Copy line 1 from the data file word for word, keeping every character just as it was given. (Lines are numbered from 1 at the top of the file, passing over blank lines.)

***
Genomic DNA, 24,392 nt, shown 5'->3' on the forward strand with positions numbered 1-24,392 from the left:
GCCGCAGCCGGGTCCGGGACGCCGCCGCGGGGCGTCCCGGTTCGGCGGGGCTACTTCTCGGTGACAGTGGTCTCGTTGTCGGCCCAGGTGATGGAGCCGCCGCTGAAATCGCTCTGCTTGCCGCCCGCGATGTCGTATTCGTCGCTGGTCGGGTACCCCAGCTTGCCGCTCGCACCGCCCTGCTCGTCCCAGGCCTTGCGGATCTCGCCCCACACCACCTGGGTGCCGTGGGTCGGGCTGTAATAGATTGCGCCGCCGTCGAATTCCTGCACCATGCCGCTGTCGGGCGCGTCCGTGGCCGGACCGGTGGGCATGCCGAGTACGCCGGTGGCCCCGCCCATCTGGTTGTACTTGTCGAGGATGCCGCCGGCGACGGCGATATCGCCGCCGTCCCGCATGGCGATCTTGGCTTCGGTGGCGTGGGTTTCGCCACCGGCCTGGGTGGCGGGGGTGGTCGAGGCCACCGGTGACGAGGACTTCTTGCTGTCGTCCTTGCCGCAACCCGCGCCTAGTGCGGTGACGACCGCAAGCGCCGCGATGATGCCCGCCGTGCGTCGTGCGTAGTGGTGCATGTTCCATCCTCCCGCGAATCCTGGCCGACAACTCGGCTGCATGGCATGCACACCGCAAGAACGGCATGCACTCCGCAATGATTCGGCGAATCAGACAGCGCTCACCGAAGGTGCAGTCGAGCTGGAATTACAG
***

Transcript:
Genomic DNA, 24,392 nt, shown 5'->3' on the forward strand with positions numbered 1-24,392 from the left: